The 2 Ingredients That Make Up a Healthy Company's Winning Formula
A healthy bottom line is a goal most companies strive for, but also one that is particularly challenging to attain and maintain. As it turns out, the place to begin isn’t with a spread sheet, but with a holistic approach to the overall health of your company.
Finding your company’s winning formula is dependent on these key ingredients: creating a thriving, vibrant workplace and encouraging and supporting employee wellness.
The first step is caring for the heart of the organization -- your employees. At Nautilus, Inc., our focus on wellness programs has yielded higher-than-average participation rates, stable medical premiums three years running and a reduction in high-risk health conditions.
I’ve also learned that nothing leads to crumbling profits faster than a toxic work environment, which is why, at Nautilus, we put a premium on fostering a healthy corporate culture. Improving the quality of life for our employees leads to higher engagement, increased productivity, job satisfaction, enhanced creativity and ultimately, has a positive effect on our fiscal health.
I’ve tried and tested many strategies throughout my career and have found several to be particularly effective. By implementing the following programs and initiatives, you can set your company on the path to health and prosperity.
1. Prioritize wellness programs.
Give employees access to a range of services and information to support their physical and mental health. This helps ensure that employees are less likely to miss work for health-related issues and are actively involved in their own wellbeing, thereby improving productivity for the entire team. We host “Wellness Wednesdays,” where experts provide information and tips on topics such as financial health, air quality and stress management. Our annual wellness fair is open to employees’ families, and includes on-site free biometric screenings for all employees, spouses and domestic partners.
Offering an incentive that translates into savings for an employee’s healthcare outlay is a powerful tool and can help get your employees on board. All of our employees receive a “Road to Wellness Passport,” with a calendar to help them track wellness stamps, and if they fill the passport, they earn a $150 credit towards the next year’s medical premium. Other ways to promote wellness on-site include offering a bike-share program, flu shot clinics or even simply stocking break rooms with healthy, nutritious snacks and beverages.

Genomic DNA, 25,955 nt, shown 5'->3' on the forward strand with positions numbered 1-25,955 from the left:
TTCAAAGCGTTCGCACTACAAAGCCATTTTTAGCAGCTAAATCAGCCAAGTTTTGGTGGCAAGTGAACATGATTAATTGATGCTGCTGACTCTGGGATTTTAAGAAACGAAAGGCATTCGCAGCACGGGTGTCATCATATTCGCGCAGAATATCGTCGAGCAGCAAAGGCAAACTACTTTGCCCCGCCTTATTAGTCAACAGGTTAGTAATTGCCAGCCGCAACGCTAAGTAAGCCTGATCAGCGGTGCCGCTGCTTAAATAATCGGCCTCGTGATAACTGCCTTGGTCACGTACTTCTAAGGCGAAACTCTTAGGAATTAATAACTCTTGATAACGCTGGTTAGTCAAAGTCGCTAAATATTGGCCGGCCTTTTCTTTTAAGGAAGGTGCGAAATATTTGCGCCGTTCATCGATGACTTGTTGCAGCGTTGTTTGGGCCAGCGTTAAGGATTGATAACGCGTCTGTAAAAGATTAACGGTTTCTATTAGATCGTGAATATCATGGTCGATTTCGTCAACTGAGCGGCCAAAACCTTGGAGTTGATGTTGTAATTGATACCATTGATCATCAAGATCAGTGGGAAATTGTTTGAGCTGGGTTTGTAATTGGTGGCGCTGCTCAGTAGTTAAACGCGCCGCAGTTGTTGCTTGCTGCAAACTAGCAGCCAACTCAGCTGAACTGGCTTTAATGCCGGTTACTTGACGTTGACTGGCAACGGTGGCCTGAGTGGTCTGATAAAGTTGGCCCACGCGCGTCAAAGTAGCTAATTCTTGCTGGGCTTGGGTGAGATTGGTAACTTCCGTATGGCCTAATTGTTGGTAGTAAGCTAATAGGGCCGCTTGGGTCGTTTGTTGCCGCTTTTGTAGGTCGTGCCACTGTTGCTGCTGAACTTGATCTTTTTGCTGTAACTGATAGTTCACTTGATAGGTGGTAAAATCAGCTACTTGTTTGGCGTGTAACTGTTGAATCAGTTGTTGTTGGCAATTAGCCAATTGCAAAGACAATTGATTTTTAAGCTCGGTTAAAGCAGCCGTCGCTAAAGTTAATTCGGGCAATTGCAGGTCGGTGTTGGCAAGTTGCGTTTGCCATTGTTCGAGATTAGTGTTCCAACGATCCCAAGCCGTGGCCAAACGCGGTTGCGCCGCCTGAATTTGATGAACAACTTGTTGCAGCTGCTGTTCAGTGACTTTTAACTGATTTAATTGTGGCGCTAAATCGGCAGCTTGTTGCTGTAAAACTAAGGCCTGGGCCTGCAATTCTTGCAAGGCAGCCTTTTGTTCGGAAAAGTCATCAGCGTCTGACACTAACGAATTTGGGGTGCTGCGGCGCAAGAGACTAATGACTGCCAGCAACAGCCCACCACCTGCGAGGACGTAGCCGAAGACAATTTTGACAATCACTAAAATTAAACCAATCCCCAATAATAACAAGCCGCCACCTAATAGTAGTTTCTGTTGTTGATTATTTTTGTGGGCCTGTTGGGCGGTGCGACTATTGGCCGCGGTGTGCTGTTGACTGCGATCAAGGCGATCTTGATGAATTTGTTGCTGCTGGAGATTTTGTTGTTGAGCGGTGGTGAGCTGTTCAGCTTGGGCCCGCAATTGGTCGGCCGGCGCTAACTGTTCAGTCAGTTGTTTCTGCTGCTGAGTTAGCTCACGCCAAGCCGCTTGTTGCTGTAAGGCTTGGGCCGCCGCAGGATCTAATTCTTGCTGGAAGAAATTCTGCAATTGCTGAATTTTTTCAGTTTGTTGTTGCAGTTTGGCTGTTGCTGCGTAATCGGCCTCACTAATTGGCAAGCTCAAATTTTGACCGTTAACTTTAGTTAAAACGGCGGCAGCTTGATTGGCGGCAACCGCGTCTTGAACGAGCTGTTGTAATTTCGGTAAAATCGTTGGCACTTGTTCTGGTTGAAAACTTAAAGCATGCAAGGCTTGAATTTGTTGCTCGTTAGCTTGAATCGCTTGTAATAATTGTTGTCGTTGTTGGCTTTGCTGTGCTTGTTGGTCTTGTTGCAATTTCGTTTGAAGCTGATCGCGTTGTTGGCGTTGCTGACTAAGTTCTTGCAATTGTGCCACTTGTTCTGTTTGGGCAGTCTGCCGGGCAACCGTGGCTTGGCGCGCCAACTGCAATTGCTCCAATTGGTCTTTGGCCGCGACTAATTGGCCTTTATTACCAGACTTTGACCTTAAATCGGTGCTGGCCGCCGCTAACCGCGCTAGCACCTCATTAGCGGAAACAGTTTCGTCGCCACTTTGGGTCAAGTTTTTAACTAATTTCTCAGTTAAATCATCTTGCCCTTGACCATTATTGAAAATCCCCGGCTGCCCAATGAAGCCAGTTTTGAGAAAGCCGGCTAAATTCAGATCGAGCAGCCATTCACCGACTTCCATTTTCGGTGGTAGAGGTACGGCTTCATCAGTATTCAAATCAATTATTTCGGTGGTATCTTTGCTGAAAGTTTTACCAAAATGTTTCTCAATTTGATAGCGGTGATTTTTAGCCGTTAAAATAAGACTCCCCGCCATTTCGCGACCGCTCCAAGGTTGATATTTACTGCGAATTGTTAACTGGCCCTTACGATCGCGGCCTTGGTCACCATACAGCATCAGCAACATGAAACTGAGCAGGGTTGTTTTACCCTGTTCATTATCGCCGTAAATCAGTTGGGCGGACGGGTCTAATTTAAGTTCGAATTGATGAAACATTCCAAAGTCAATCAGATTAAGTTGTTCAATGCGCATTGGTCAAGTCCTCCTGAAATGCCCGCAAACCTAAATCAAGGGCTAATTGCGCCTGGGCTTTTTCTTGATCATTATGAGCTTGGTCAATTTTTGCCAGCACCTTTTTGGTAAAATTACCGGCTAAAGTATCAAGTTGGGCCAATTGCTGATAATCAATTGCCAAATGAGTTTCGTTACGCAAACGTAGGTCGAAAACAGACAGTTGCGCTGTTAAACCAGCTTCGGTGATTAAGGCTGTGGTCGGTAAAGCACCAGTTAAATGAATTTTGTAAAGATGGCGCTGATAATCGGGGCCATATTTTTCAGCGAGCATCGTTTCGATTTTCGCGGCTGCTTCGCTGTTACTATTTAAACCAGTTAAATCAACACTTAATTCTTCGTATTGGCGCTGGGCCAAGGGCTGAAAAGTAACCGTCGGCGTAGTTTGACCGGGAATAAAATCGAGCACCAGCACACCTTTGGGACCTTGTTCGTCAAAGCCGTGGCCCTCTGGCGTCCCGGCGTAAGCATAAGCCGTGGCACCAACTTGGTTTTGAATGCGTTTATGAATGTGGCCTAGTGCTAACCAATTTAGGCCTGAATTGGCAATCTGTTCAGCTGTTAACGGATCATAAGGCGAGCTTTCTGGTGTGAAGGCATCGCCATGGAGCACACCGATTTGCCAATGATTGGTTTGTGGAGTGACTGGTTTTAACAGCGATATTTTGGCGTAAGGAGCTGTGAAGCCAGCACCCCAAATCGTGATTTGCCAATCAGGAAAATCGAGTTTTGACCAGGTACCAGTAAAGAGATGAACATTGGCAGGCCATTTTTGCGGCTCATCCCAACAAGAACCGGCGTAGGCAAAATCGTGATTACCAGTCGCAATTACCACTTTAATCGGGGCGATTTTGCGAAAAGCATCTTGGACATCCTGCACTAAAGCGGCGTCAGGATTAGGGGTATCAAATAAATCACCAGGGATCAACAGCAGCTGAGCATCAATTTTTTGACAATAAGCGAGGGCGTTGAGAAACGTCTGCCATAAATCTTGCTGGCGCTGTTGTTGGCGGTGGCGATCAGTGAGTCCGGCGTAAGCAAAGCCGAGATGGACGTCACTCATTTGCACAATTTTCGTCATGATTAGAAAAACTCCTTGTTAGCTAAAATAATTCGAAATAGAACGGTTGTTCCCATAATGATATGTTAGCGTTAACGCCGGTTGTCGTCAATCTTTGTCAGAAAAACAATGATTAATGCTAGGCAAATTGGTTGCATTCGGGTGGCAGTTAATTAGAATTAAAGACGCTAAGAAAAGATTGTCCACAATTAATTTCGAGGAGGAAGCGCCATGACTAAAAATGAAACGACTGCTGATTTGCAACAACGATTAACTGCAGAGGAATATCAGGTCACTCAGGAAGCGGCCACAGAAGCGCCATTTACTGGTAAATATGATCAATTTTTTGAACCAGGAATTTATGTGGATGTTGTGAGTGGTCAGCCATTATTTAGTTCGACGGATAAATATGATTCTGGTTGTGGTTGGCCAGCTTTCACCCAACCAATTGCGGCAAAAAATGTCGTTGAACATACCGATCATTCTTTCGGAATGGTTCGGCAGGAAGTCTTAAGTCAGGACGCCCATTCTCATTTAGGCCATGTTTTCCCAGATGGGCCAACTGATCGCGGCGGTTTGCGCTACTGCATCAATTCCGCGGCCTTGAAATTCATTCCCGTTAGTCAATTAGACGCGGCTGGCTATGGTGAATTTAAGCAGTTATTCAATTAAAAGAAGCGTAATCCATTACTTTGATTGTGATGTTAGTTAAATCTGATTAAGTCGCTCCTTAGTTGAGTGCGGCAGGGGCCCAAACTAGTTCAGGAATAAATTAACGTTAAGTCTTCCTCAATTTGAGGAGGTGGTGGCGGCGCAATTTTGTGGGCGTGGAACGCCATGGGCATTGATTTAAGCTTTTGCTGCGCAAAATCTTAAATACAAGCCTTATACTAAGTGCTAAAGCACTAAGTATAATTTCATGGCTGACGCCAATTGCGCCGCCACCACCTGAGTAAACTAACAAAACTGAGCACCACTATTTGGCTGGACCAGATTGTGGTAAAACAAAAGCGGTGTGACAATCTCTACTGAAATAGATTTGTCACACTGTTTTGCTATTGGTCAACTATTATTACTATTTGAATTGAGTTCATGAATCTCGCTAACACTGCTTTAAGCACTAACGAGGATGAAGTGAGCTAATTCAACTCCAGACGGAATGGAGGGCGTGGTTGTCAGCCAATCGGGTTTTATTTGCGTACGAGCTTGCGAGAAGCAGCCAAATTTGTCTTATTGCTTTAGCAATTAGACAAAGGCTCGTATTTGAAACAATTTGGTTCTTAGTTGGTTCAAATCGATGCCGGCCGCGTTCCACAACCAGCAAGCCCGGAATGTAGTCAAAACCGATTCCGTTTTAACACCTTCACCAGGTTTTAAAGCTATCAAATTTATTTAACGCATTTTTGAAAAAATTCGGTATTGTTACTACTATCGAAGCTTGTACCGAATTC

2. Create a human-friendly work space.
Facilitate productivity through a comfortable and accommodating work environment. This can be as basic as offering your employees stand-up desks, balance boards and exercise balls in place of chairs. We also provide our customer service and support teams with mobile headsets, and encourage them to get out of their chairs to walk around and stretch their legs throughout the day.
Finding creative ways for your employees to “get active and move more while at work,” is also one of the priorities outlined in the recently released U.S. Physical Activity Plan -- that seeks to “foster a national culture that supports physically active lifestyles … integrating physical activity into how Americans live, work and play.”
3. Design a collaborative work environment.
Keep your workspaces more open to promote opportunities for employee interaction and connection. We literally took the walls down and created more open areas and group work spaces to foster stronger communication across all departments and inspire more collaborative efforts -- leading to more innovation. Find ways of bringing your workforce together versus keeping them apart.
4. Promote healthy communication.
Check in regularly on the effectiveness of your wellness programs and the workplace vibes by soliciting feedback from your employees. For example, an annual engagement survey provides the opportunity to capture actionable information, but also tells your staff that you value their input and care about their well-being. This allows you to make adjustments based on what your employees are requesting, as well as where you are most likely to see success. We enjoy a 90 percent participation rate in our survey and make it a point to share the highs and lows via a company-wide email with call-outs to items we have addressed and plans in the works to improve other areas.